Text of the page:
Thursday, April 16, 2015

Speaking at University of Minnesota

I have no writing to talk about this week either so let me just tell you what I was doing instead.

So I was invited to speak at the University of Minnesota Twin Cities and it was overall a lovely experience. A representative of the ace/aro group fACES (which in turn is part of their queer program) contacted me a while back to arrange this presentation, and it happened on Monday of this week. They flew me out there and put me up in a hotel to go back home the next day, so it was a pretty quick trip, but everything was paid for (plus a speaking fee) and they treated me really nicely the whole time, and my handler, so to speak, was really cool about my difficulties with navigation. (I didn't have any such difficulties because she took steps to give me very good directions and met me at the airport to show me the way to the campus.)

I was there to give a presentation on asexual, aromantic, demisexual, and graysexual inclusion in broader queer spaces, and I had a nifty little PowerPoint to guide my rambling. We had pizza and my lecture was attended by a decent-sized crowd, and we had a minimum of technology problems. I also asked for feedback from the audience at the end (because nobody had questions or comments on the content!) and got some food for thought on what some of the ace/aro-spectrum folks' experience has been in queer spaces, which will help inform one section I want to revise for the next edition of my book.

I also got to attend another speaker's event before mine--a really cool presentation on trans inclusivity by a guy named JAC. I got to talk to him a little after the presentation and we exchanged business cards. He wanted to make it to mine but I think he had some other stuff he had to do because I didn't see him. I had assured him it'd be on the Internet later though. I did record the presentation but I haven't processed the video yet. Not looking forward to subtitling that whole dang thing.

But to be honest, the highlight of the trip for me was getting to meet really cool queer people, especially during the period of time when we were chilling in their queer student center just waiting for our event. For my traveling clothes, I wore my new shirt with characters from Steven Universe on it:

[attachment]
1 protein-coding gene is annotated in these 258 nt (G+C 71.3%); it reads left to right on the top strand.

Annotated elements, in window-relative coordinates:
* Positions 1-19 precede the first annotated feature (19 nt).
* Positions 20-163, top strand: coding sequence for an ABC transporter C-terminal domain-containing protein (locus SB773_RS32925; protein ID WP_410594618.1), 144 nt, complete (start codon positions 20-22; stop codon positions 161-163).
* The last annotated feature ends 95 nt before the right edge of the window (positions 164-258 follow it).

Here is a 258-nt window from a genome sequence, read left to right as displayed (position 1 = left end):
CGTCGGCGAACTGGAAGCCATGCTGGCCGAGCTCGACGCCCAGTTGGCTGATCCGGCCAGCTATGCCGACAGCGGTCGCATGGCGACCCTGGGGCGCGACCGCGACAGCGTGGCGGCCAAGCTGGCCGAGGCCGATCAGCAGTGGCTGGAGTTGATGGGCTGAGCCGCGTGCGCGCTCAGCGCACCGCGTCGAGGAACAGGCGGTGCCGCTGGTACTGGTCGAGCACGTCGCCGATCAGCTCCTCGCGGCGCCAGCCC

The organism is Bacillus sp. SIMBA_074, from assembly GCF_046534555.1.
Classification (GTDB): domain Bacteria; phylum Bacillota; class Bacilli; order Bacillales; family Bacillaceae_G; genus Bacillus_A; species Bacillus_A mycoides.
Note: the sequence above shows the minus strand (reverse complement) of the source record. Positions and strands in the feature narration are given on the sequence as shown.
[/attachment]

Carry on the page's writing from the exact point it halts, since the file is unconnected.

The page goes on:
Ruby & Sapphire are adorable.
Fury + patience babyyyy~

Now, I was planning to change into a different shirt to look more "professional" once the time came for my presentation; I like to travel in different clothes for obvious reasons, but considering both the very casual atmosphere at the university and the fact that frigging everyone loved my shirt, I decided not to change it for the event. :) I swear, though, I guess I should have guessed that all the queer kids would like this show and be into it, but I actually didn't expect so many people to recognize it--especially since this isn't the usual model of these characters and the logo for the show isn't even on the shirt. These characters are on for a few minutes in one episode (though granted, it was extremely memorable). Many major characters on this show are aliens and technically they don't exactly have a sex or gender, but they all use feminine pronouns and present female by our standards, so these two are widely considered to be a same-sex romantic couple. (On-screen, their relationship is definitely, obviously romantic, and it doesn't matter that they are on a kids' show on the Cartoon Network. Queer folks tend to find this inspiring.)

So the person who picked me up at the airport commented on my shirt right away. A cool person in the queer center excitedly pointed it out and commenced a thirty-minute discussion about representation in cartoons with me. A couple other people mentioned it. Before my presentation one of the attendees said "I didn't know they had shirts yet!" And when I went back to the meeting room to get my stuff, someone started singing one of the songs from the show which is basically about these characters. :D Dang, it's like, I found my people. My queer, cartoon-obsessed, intellectual nerdy people. Too bad they were all like fifteen years younger than me and queer organizations like this that were ace inclusive were nonexistent when I was their age.

One of the flags on the wall was even an asexual flag!

Anyway, except for how tired I was because I didn't get enough sleep the night before I left, everything went off without a hitch. I didn't get lost on my way back to the airport even though I had to take the light rail alone and change trains. The presentation was well received and I didn't have any problems with anything. I didn't lose any items or injure myself or have any bad travel experiences. And I met great people and had a really good time. The only thing that really surprised me was how much I slept when I got back to the hotel room. I went to bed early and I assumed I would be waking up super early, but I woke up at a more normal time--it was a lot of sleep for me.

And I got through a book and a half while traveling too, so I'm ahead on my reading. :)

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